The Seizin Press was a small press, founded in 1927 by Laura Riding and Robert Gravesin London from 1928 until 1935. From 1930 it was based in Majorca.
A small press is a publisher with annual sales below a certain level or below a certain number of titles published. The terms "indie publisher" and "independent press" and others are sometimes used interchangeably.
Laura Riding Jackson was an American poet, critic, novelist, essayist and short story writer.
Robert von Ranke Graves was a British poet, historical novelist, critic, and classicist. His father was Alfred Perceval Graves, a celebrated Irish poet and figure in the Gaelic revival; they were both Celticists and students of Irish mythology. Graves produced more than 140 works. Graves's poems—together with his translations and innovative analysis and interpretations of the Greek myths; his memoir of his early life, including his role in World War I, Good-Bye to All That; and his speculative study of poetic inspiration, The White Goddess—have never been out of print.
Besides work by Graves and Riding, the Seizin Press published works by Gertrude Stein, Len Lye, Honor Wyatt and James Reeves. It ceased on the outbreak of the Spanish Civil War; during the 1980s, a "New Seizin Press" was operated by an acquaintance of Graves.
Gertrude Stein was an American novelist, poet, playwright, and art collector. Born in the Allegheny West neighborhood of Pittsburgh and raised in Oakland, California, Stein moved to Paris in 1903, and made France her home for the remainder of her life. She hosted a Paris salon, where the leading figures of modernism in literature and art, such as Pablo Picasso, Ernest Hemingway, F. Scott Fitzgerald, Sinclair Lewis, Ezra Pound, Sherwood Anderson and Henri Matisse, would meet.
Leonard Charles Huia Lye was a New Zealand artist known primarily for his experimental films and kinetic sculpture. His films are held in archives including the New Zealand Film Archive, British Film Institute, Museum of Modern Art in New York City, and the Pacific Film Archive at University of California, Berkeley. Lye's sculptures are found in the collections of the Whitney Museum of American Art, the Art Institute of Chicago, the Albright-Knox Art Gallery and the Berkeley Art Museum. Although he became a naturalized citizen of the United States in 1950, much of his work went to New Zealand after his death, where it is housed at the Govett-Brewster Art Gallery in New Plymouth.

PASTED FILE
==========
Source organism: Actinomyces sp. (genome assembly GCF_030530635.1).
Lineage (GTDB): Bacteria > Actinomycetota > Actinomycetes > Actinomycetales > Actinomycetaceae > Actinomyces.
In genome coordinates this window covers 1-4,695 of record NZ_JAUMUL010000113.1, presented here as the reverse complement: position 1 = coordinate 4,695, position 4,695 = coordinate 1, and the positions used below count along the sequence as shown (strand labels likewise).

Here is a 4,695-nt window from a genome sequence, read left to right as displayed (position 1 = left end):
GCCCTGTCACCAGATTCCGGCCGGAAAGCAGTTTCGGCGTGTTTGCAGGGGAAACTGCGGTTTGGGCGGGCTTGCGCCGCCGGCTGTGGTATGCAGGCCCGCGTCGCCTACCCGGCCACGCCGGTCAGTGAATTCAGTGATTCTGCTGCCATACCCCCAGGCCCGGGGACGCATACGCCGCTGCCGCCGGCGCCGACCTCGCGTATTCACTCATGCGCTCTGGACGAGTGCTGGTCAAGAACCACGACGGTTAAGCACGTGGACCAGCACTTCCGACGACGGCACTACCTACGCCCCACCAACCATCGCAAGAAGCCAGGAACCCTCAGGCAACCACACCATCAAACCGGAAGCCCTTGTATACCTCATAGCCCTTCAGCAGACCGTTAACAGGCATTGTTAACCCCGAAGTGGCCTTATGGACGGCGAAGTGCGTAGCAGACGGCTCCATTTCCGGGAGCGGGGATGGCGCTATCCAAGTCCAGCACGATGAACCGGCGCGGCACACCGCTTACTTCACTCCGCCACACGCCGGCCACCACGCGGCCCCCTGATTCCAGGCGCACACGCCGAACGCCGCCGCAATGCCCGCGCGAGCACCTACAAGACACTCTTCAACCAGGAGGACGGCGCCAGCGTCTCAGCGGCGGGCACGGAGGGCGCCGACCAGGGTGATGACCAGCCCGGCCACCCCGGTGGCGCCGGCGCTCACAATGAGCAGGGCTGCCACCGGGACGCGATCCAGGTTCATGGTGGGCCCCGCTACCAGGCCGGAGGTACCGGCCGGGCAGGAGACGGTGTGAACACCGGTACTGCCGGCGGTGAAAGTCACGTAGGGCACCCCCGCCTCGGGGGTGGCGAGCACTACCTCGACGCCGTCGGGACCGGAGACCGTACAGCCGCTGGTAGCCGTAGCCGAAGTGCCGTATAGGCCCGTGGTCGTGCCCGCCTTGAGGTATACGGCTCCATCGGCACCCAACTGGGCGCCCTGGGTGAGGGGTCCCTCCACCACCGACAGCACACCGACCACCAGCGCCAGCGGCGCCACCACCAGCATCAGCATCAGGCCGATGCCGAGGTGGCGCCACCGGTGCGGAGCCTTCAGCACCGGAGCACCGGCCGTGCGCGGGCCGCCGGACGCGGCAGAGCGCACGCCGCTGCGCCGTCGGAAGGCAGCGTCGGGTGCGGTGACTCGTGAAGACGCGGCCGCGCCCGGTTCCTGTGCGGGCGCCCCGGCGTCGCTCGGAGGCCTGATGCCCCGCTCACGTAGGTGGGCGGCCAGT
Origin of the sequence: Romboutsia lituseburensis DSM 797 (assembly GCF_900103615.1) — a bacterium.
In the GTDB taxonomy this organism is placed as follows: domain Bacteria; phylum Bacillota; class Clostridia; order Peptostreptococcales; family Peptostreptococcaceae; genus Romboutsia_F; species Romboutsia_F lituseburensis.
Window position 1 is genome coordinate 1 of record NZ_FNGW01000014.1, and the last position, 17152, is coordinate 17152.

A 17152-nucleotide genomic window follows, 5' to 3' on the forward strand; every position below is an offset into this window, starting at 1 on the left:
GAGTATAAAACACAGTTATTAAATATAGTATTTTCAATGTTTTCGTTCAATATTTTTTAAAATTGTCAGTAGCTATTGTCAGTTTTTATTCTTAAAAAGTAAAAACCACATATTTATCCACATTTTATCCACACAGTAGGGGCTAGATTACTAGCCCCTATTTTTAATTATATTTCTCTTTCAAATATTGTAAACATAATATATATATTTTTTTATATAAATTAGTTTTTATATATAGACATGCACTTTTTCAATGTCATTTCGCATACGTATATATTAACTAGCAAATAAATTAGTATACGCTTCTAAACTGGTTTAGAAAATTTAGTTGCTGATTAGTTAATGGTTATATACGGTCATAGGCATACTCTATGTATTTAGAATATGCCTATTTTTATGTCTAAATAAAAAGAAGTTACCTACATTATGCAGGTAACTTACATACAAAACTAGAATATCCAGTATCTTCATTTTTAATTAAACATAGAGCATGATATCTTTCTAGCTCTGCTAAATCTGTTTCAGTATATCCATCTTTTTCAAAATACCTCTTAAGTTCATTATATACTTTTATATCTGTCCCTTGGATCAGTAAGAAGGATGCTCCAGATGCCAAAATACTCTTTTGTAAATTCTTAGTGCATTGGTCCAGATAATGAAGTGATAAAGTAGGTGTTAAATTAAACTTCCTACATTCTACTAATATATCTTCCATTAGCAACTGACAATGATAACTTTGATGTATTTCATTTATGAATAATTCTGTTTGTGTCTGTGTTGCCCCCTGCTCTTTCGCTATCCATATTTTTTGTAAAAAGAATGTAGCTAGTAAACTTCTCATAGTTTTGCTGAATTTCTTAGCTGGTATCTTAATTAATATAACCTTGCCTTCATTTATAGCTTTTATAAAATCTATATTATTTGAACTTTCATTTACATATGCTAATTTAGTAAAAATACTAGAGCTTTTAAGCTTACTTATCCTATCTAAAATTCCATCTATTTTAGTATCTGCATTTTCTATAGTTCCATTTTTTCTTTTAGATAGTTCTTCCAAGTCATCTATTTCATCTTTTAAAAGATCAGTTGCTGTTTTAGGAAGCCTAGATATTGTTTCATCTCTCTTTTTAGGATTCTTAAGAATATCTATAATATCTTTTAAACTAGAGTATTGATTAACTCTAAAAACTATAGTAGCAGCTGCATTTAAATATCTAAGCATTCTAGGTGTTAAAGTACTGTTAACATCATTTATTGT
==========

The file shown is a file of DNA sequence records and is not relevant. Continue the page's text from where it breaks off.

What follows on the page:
Honor Wyatt was an English journalist and radio presenter, known for her association with Barbara Pym, Robert Graves and Laura Riding as well as for her own work. She was the mother of the actor Julian Glover and the musician Robert Wyatt.
A nymph in Greek mythology is a supernatural being associated with many other minor female deities that are often associated with the air, seas, woods, or water, or particular locations or landforms. Different from Greek goddesses, nymphs are more generally regarded as divine spirits who animate or maintain Nature for the environments where they live, and are usually depicted as beautiful, young graceful maidens. They were not necessarily immortal, but lived many years before they died.
Good-Bye to All That is an autobiography by Robert Graves which first appeared in 1929, when the author was 34 years old. "It was my bitter leave-taking of England," he wrote in a prologue to the revised second edition of 1957, "where I had recently broken a good many conventions". The title may also point to the passing of an old order following the cataclysm of the First World War; the supposed inadequacies of patriotism, the interest of some in atheism, feminism, socialism and pacifism, the changes to traditional married life, and not least the emergence of new styles of literary expression, are all treated in the work, bearing as they did directly on Graves' life. The unsentimental and frequently comic treatment of the banalities and intensities of the life of a British army officer in the First World War gave Graves fame, notoriety and financial security, but the book's subject is also his family history, childhood, schooling and, immediately following the war, early married life; all phases bearing witness to the "particular mode of living and thinking" that constitute a poetic sensibility.
The White Goddess: a Historical Grammar of Poetic Myth is a book-length essay on the nature of poetic myth-making by author and poet Robert Graves. First published in 1948, the book is based on earlier articles published in Wales magazine, corrected, revised and enlarged editions appeared in 1948, 1952 and 1961. The White Goddess represents an approach to the study of mythology from a decidedly creative and idiosyncratic perspective. Graves proposes the existence of a European deity, the "White Goddess of Birth, Love and Death", much similar to the Mother Goddess, inspired and represented by the phases of the moon, who lies behind the faces of the diverse goddesses of various European and pagan mythologies.